Posted on March 21, 2012 by admin
Author: Simon Bernstein, Executive Editor, Cardozo Arts & Entertainment Law Journal
On Monday, March 12th, Commissioner of the National Football League, Roger Goodell, penalized the Washington Redskins and the Dallas Cowboys for “contract practices . . . during the 2010 league year [that] created an unacceptable risk to future competitive balance.” This charge traces back to 2008, when the owners, in a move that eventually led to the 18-week lockout, opted out of the collective bargaining agreement. As a result the 2010–11 NFL season did not feature a salary cap.
The NFL, like the NBA and NHL operates under a salary cap, with the goal of promoting competitive balance in the League. By limiting the amount that each club may spend on salaries, the richer teams and poorer teams compete on an even playing field.
Which brings us to the 2010–11 NFL season. Dan Snyder and Jerry Jones, owners of the Washington Redskins and Dallas Cowboys, respectively, took advantage of the uncapped year, by front-loading player contracts. A front-loaded contract is one that pays substantially higher salaries in the early years of the contract and substantially lower salaries in the later years of the contract (cited as an example by the NFL is Cowboys’ wide receiver Miles Austin, who received a base salary of $17 million in the uncapped year and $8.54 million in the following, capped year). This worked well for both the players and the owners. The players got more money upfront and the owners freed up cap space for their teams in future seasons by agreeing to spend wildly in the uncapped year in exchange for the players accepting reduced salaries in the subsequent, capped year.
The NFL came down harshly on these two teams. Washington and Dallas will lose $36 million and $10 million in cap space, respectively, over the next two seasons. But where does Goodell get the authority to punish these teams? The conduct of these two teams didn’t violate anything in the opted out CBA, anything in the new CBA, and the 2010–11 season didn’t operate under a salary cap, so they couldn’t exceed the cap. Furthermore, all contracts must be approved by the Commissioner’s office, meaning the League had earlier determined that these contracts were acceptable.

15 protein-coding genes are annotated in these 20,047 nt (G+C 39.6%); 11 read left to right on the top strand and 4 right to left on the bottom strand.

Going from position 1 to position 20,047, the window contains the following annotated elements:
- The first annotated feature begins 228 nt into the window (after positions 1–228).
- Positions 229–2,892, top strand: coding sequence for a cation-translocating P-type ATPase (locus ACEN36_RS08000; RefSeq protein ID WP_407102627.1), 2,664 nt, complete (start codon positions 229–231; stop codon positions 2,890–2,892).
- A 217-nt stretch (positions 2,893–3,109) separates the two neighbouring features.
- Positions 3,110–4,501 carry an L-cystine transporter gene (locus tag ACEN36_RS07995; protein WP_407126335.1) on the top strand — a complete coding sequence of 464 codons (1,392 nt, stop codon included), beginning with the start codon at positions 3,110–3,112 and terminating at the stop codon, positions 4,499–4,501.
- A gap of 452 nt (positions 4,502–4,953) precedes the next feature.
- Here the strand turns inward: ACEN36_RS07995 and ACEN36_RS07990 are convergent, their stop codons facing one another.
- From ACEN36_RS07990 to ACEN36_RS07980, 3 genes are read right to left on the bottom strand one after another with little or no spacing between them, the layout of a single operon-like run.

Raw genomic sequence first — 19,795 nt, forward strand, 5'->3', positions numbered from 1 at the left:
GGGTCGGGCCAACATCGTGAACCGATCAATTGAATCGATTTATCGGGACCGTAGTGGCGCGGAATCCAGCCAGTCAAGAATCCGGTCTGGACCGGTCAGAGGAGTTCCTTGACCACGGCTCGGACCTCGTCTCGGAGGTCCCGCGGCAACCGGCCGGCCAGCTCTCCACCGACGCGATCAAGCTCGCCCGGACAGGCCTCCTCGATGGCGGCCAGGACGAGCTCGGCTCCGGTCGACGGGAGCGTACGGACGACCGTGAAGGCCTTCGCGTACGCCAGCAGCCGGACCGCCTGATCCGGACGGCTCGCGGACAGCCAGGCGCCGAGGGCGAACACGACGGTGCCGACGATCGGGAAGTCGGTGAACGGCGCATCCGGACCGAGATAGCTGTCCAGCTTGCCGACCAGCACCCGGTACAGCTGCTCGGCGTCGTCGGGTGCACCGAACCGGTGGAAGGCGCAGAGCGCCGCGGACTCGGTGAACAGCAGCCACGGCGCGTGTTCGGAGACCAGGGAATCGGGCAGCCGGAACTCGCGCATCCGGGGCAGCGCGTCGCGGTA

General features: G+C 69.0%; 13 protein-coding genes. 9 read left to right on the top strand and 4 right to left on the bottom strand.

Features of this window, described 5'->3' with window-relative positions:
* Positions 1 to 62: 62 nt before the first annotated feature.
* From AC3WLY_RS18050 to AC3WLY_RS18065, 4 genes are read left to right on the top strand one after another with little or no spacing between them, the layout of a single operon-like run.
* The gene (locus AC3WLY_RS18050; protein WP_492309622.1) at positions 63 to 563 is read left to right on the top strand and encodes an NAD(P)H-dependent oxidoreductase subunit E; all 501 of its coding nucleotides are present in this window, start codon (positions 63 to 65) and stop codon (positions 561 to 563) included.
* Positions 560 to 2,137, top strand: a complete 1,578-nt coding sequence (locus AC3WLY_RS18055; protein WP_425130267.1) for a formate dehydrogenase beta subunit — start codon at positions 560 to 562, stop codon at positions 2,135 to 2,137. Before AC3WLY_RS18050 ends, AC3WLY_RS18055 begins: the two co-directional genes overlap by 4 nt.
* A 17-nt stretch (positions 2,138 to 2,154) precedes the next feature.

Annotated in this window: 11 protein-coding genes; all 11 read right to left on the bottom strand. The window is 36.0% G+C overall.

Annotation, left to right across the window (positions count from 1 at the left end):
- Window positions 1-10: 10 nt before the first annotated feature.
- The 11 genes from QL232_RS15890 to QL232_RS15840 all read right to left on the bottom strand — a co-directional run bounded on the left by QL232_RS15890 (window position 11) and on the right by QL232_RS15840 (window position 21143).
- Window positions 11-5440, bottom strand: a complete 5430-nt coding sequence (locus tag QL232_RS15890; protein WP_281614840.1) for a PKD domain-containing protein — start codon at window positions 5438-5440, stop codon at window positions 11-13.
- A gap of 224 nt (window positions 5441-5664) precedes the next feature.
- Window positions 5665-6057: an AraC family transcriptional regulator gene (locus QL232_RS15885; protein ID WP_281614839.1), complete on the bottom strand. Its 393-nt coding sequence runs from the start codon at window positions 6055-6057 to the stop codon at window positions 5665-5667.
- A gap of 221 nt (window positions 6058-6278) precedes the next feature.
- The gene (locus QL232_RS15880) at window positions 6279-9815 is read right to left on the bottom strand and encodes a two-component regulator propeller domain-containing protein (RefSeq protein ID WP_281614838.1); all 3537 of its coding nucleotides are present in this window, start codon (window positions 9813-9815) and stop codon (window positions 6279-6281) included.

What appears to have happened is despite the lack of a salary cap in 2010–11, the League owners colluded to create their own unwritten rules on how much spending would be tolerated during the uncapped season. And when Snyder and Jones violated these rules, Goodell stepped in. “To remedy these effects and preserve competitive balance throughout the league, the parties to the CBA agreed to adjustments to team salary for the 2012 and 2013 seasons.”
Despite the owners engaging in collusion, and in light of the American Needle decision, which rejected the NFL’s single entity defense under §1 of the Sherman Antitrust Act and stated that the owners have the potential to collude, the Players’ Association agreed to the penalties levied against the Redskins and Cowboys for three reasons. First, there will not be a net loss in salaries paid throughout the League, as the $46 million will be redistributed equally among the remaining teams (the New Orleans Saints and Oakland Raiders will not share in the cap redistribution after they were found guilty for similar violations, albeit to a lesser extent). Second, as part of the Brady v. NFL settlement, the Players’ Association agreed to drop all pending legal action against the NFL, including charges of collusive activity that occurred in 2010. Third, and most important, the League was considering lowering the salary cap for the 2012–13 season. With this valuable chip in its pocket, the League was able to come to the bargaining table and told the Players’ Association either accept these harsh penalties or the salary cap will be lowered, affecting all players. The League had the Players’ Association over a barrel and it knew it.
It is unclear what, if any recourse is available to Snyder and Jones. Traditionally, antitrust challenges are brought by players against the league and not by owners. Further, even assuming the Players’ Association didn’t agree to the punishment levied against Snyder and Jones, it’s unclear what damages could be claimed. Since the League redistributed among the other teams all the cap space lost by the Redskins and Cowboys, there is no net loss of salary to the players, and therefore no damages to sue for. Perhaps the only claim that could be advanced by the Players’ Association is that the League’s actions against the Redskins and Cowboys have caused a chilling effect whereby owners in future uncapped seasons will not spend as freely for fear of League retribution. However, this claim is tenuous at best, as there is no guarantee that there will ever be another uncapped season.
What this means for Snyder and Jones is still unclear. Both the Redskins and Cowboys have disclaimed any wrongdoing. Despite being two of the more outspoken owners in the League, neither one is as litigious as Al Davis was. Whether either owner will rock the boat and challenge Goodell’s ruling remains to be seen.
The views expressed here are exclusively of the author and do not represent agreement or endorsement by the Cardozo Arts & Entertainment Law Journal, Benjamin N. Cardozo School of Law, or Yeshiva University.